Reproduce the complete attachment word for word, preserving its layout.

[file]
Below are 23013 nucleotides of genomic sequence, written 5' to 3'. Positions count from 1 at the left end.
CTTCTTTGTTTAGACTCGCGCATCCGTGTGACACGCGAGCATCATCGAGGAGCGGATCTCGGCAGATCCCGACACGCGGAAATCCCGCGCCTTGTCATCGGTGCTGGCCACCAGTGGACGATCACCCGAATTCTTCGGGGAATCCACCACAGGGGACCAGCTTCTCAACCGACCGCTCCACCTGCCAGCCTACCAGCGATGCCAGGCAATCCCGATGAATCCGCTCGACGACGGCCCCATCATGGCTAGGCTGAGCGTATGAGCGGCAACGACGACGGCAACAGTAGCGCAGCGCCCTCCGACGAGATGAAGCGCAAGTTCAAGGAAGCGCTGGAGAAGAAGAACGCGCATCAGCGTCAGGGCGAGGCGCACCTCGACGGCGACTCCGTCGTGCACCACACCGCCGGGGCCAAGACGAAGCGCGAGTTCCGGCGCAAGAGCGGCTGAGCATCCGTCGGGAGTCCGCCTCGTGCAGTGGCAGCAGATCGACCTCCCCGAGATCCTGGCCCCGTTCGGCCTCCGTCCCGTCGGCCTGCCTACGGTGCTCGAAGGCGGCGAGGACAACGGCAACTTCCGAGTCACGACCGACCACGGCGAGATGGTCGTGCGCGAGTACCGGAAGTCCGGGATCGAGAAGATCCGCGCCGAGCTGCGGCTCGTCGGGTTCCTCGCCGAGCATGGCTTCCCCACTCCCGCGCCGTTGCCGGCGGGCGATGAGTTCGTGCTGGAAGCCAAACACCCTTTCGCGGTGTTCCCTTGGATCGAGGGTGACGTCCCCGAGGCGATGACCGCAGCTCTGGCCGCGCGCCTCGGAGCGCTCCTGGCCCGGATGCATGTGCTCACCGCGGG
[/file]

Below are 23013 nucleotides of genomic sequence, written 5' to 3'. Positions count from 1 at the left end.
CTTCTTTGTTTAGACTCGCGCATCCGTGTGACACGCGAGCATCATCGAGGAGCGGATCTCGGCAGATCCCGACACGCGGAAATCCCGCGCCTTGTCATCGGTGCTGGCCACCAGTGGACGATCACCCGAATTCTTCGGGGAATCCACCACAGGGGACCAGCTTCTCAACCGACCGCTCCACCTGCCAGCCTACCAGCGATGCCAGGCAATCCCGATGAATCCGCTCGACGACGGCCCCATCATGGCTAGGCTGAGCGTATGAGCGGCAACGACGACGGCAACAGTAGCGCAGCGCCCTCCGACGAGATGAAGCGCAAGTTCAAGGAAGCGCTGGAGAAGAAGAACGCGCATCAGCGTCAGGGCGAGGCGCACCTCGACGGCGACTCCGTCGTGCACCACACCGCCGGGGCCAAGACGAAGCGCGAGTTCCGGCGCAAGAGCGGCTGAGCATCCGTCGGGAGTCCGCCTCGTGCAGTGGCAGCAGATCGACCTCCCCGAGATCCTGGCCCCGTTCGGCCTCCGTCCCGTCGGCCTGCCTACGGTGCTCGAAGGCGGCGAGGACAACGGCAACTTCCGAGTCACGACCGACCACGGCGAGATGGTCGTGCGCGAGTACCGGAAGTCCGGGATCGAGAAGATCCGCGCCGAGCTGCGGCTCGTCGGGTTCCTCGCCGAGCATGGCTTCCCCACTCCCGCGCCGTTGCCGGCGGGCGATGAGTTCGTGCTGGAAGCCAAACACCCTTTCGCGGTGTTCCCTTGGATCGAGGGTGACGTCCCCGAGGCGATGACCGCAGCTCTGGCCGCGCGCCTCGGAGCGCTCCTGGCCCGGATGCATGTGCTCACCGCGGG